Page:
Chemotherapy is the use of drugs called cytotoxic (cell-killing) drugs that either kill cancer cells or prevent them from dividing. It is used in combination with surgery to destroy any cells that may have remained in the surgical area or spread to other parts of the body. Chemotherapy is an adjuvant therapy. In other words, it is used in addition to the primary therapy.

Sometimes chemotherapy is used before surgery to shrink the tumor, and improve the results of surgery. In this case it is called neoadjuvant therapy.

Addison R. Tolentino, MD – “I encourage my patients to set expectations.”

Chemotherapy is given intravenously or in pill form. In either case, the drugs spread throughout the body and attack cancer cells wherever they might be. For this, chemotherapy is called a systemic treatment, unlike radiation therapy and surgery, which are considered local treatments.

How Chemotherapy Works

The process of cell division follows specific steps. First, the genetic material (DNA) in the nucleus forms strands called chromosomes. Then the chromosomes divide into two sets, and the cell enlarges. Finally the cell splits into two identical cells, each with its own set of DNA.

Chemotherapy drugs interfere with various parts of this cycle, making it difficult for the cells to reproduce and repair themselves. Often several different drugs are used simultaneously in order to target different parts of the cycle and achieve the best result.

Addison R. Tolentino, MD – “Not every patient needs chemotherapy.”

How Chemotherapy is Given
Some chemotherapy drugs come in pill form, and you take them just as you would any other pill. Others are given by injection into a vein. These injections can be given in a private doctor’s office, in a hospital, or in a cancer center.

Intravenous chemotherapy is given in cycles. For example, a dose every two to four weeks. This allows the normal cells in your body to recover between treatments. The full course of therapy takes three to twelve months, but could be longer or shorter depending on your particular case.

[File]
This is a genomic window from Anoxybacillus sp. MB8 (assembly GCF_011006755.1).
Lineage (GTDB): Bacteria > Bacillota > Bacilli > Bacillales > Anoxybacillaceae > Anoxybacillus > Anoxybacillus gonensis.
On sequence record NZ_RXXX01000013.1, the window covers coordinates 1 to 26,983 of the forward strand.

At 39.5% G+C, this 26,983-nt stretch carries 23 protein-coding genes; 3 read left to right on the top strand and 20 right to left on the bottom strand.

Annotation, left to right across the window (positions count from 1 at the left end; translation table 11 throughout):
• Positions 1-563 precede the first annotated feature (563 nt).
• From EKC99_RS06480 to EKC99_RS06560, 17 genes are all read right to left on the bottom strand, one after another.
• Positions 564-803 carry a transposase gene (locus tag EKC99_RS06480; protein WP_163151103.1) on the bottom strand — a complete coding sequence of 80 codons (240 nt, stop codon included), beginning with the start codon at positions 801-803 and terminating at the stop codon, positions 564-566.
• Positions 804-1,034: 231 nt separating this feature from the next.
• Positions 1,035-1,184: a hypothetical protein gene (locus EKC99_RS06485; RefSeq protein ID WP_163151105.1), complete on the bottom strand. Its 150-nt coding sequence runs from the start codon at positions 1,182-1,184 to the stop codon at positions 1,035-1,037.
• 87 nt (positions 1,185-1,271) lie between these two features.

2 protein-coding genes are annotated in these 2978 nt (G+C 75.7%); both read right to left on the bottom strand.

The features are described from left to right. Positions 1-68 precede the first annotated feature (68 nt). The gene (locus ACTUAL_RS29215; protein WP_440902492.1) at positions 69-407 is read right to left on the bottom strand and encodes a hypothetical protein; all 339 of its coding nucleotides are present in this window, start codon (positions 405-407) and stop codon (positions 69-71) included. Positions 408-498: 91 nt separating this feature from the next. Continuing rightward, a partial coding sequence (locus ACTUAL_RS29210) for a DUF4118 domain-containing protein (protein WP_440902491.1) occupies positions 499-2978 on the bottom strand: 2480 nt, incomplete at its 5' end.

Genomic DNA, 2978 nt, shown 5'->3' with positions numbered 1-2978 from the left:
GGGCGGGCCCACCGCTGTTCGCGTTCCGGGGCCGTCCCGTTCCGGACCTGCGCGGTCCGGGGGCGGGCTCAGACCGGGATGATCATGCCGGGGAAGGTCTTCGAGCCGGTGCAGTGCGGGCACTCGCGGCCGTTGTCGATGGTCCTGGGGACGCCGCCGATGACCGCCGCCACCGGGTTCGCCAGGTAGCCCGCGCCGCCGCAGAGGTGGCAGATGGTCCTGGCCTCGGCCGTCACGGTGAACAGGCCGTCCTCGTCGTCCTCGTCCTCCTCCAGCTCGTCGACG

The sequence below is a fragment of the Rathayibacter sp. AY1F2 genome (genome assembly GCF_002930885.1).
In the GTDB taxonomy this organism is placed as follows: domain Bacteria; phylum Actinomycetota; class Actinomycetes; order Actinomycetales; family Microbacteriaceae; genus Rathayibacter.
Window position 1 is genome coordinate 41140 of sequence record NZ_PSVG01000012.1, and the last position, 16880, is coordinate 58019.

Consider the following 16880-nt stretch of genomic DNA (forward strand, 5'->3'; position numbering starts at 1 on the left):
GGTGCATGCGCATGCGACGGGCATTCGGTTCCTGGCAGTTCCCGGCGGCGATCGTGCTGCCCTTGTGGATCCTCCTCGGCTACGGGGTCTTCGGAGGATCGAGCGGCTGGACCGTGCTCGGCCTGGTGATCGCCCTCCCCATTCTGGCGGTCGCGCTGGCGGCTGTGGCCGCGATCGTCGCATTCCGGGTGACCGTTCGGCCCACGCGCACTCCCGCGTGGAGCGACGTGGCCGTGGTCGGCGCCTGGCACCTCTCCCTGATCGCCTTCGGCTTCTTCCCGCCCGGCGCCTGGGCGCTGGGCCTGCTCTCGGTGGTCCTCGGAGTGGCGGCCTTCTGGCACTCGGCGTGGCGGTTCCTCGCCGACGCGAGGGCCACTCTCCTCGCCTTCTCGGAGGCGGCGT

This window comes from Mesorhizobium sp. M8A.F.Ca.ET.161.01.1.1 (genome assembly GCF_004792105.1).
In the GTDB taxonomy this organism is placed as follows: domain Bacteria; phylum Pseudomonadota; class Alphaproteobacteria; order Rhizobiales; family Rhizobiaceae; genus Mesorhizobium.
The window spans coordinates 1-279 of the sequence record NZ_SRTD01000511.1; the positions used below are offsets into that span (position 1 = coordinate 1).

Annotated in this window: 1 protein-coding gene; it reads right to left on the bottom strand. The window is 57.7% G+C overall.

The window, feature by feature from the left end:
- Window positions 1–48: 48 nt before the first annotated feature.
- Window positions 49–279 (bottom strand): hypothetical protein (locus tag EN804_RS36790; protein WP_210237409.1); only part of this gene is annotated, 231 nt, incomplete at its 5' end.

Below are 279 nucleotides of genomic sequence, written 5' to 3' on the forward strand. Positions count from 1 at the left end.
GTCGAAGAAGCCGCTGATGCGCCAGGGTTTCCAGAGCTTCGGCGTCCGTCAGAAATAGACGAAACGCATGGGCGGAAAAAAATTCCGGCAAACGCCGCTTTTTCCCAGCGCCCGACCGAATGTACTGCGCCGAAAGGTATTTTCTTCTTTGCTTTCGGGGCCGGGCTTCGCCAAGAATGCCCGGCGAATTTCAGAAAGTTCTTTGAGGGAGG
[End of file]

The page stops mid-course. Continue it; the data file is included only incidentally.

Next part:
If you are on intravenous chemotherapy, you will receive the injections in an oncologist’s office, or at an outpatient center. Before you receive the scheduled dose, the nurse will draw your blood, to check whether the treatment has affected the blood-producing cells in your bone marrow, or the function of your liver. If your results are too far below normal, your oncologist may decide to lower the dose, or postpone the treatment.

If your results are acceptable, the nurse will take you to the treatment area and start the IV (intravenous line) through which the drug will be injected. Then the drug will be administered. Some drugs are given as a rapid injection, others are dripped in slowly over a longer period—sometimes up to three hours. Generally you won’t feel any discomfort.

Personalized Medicine
Personalized treatment selection has been successful in breast and lung cancer. Today we have the tests necessary to develop molecular profiles that will make treatment of colorectal cancer both tumor-specific and patient-specific. These tests are important because they can predict which patients have increased risk of side effects, or increased probability of benefiting from the treatment. This allows the oncologist to create a tailored treatment program that will be personalized to your particular case.

Be sure to ask your medical team whether all necessary tests have been ordered to optimize your care.

Clinical Trials
Physicians are constantly searching for new drugs and combinations of drugs that may prove to be more effective than existing therapies. Check out the Clinical Trials section, then ask your physician how you may benefit from an ongoing trial in your area. The Colon Cancer Alliance offers a service where healthcare professionals will do the research and matching for you.

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